An investigation of the propagation of 2 GHz radio waves over sea paths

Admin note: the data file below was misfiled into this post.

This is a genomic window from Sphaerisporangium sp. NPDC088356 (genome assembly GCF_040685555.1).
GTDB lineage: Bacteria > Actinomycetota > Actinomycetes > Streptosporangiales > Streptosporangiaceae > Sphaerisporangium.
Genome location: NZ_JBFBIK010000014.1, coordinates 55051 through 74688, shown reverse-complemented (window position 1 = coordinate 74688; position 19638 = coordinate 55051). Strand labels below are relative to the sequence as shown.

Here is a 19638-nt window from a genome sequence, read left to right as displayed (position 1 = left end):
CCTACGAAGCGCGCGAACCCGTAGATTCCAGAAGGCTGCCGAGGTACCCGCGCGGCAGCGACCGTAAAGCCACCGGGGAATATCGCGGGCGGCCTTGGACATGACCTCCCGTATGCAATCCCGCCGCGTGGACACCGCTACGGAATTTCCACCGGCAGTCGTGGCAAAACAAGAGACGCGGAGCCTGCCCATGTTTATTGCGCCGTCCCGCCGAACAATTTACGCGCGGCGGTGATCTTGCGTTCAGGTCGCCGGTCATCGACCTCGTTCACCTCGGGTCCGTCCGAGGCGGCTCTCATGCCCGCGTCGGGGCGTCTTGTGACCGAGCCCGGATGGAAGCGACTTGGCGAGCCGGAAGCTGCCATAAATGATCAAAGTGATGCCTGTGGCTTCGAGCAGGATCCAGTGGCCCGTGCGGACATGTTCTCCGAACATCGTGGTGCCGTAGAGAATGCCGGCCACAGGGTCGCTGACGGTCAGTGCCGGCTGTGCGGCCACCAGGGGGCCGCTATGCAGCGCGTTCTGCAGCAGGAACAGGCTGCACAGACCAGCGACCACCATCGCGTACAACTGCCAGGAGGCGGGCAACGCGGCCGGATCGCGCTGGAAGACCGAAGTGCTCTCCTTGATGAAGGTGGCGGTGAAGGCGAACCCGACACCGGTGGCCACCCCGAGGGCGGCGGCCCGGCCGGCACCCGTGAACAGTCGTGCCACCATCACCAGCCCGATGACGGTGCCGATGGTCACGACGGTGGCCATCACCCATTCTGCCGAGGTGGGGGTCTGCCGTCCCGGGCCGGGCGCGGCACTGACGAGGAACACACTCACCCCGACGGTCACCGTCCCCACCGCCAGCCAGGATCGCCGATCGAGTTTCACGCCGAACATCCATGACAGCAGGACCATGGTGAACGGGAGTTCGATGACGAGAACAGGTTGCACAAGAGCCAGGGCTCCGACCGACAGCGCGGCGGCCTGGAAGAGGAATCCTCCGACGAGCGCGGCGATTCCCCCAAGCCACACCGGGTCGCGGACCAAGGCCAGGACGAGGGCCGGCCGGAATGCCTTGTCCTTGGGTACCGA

Three long-range 2 GHz radio paths have been established in the British Channel Islands in order to investigate the characteristics of long-range propagation of UHF radio waves over the sea as part of a project supported by Ofcom, UK. The relationship between specific over-sea propagation mechanisms (such as evaporation ducting and super-refraction) in the lower troposphere and signal strength distribution patterns has been examined, modelled and correlated with meteorological parameters. A number of radio meteorological statistics specifically related to evaporation duct propagation in a temperate region such as the English Channel has been presented to confirm the capability of this key propagation mechanism to guide radio waves to distances well beyond the normal radio horizon. Evaporation ducting and diffraction appear to be the dominant propagation mechanisms at most times. Signal strength enhancements have been observed on all three radio paths, primarily in the late afternoon and evening periods, in the spring and summer months. During periods of enhanced propagation, which occur approximately 8% of the time of a 50 km path, the presence of additional higher-level ducting/super-refractive structures has been verified and their influence has been modelled with reasonable success. Additionally, the statistical variation of bulk meteorological parameters in the context of enhanced signal propagation has also been examined. The relatively long-term observations made during this study confirm the fact that the constantly changing weather patterns in the troposphere (e.g. the occurrence of anticyclonic weather) are directly responsible for the occurrence of enhanced signals at certain periods of time. The various issues under investigation are of direct relevance in the planning of radio communication systems operating in the UHF band (e.g. GSM and UMTS) in marine and coastal regions.